Huawei has signed an agreement with TomTom to provide an alternative to the Google Maps services on its flagship range of smartphone handsets.
The deal was signed late last year but is only just being reported now, according to sources at Reuters.
The US government has banned Huawei from doing business with any US firm after it added the Chinese tech giant to the banned entities list. In doing so, the Trump administration has blocked Huawei from accessing Google’s Android based services, forcing the world’s second largest smartphone manufacturer to find alternatives, fast. The move has put a serious dent in Huawei’s ambition to become the world’s most prolific producer of smartphone handsets.
The deal with TomTom now means that Huawei can use its maps, traffic information data and navigation software to develop its own apps for use in its flagship smartphones.
Since being added to the banned entities list, Huawei has launched its own operating system, HongMengOS, and ramped up production of its own brand chipsets.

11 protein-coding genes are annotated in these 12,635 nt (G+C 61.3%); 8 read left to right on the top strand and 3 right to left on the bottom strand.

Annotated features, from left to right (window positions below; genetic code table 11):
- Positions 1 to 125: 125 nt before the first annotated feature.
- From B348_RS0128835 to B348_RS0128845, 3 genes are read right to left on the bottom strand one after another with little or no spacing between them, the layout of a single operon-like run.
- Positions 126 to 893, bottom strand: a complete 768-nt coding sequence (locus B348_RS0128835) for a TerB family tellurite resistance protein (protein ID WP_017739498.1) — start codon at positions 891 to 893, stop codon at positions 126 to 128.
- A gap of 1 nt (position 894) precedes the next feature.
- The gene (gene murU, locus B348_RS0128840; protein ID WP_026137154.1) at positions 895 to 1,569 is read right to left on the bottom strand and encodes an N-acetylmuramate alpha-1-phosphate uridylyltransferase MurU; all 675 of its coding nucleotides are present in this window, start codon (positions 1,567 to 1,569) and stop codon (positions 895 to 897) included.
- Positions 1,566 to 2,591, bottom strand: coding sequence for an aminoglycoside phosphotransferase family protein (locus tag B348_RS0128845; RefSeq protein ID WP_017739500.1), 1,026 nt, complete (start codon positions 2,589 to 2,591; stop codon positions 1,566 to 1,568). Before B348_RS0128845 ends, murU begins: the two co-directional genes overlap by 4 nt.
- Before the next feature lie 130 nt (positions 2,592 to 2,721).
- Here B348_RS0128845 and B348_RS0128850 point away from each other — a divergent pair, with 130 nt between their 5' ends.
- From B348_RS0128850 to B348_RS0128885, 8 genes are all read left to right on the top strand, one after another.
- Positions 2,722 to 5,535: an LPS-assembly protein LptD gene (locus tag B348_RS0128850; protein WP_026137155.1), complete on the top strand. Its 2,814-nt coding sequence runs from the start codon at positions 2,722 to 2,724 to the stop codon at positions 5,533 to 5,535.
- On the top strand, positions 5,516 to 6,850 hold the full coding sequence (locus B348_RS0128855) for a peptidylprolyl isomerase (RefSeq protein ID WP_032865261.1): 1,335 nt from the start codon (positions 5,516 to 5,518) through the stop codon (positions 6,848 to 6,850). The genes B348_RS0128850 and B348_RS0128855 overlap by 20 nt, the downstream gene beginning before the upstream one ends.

Last week, Huawei announced that it would be spending around $26 million with developers in the UK to try and develop a series of alternatives to the most popular Android based apps.
While the US and China are moving towards a resolution of their bitter trade war, the US government has kept up pressure on Huawei, continuing to use the situation to gain leverage against China.
TomTom is believed to be interested in diversifying its focus away from its signature portable navigation systems and focussing more on providing software solutions. The partnership with Huawei will go some way to helping it achieve that aim.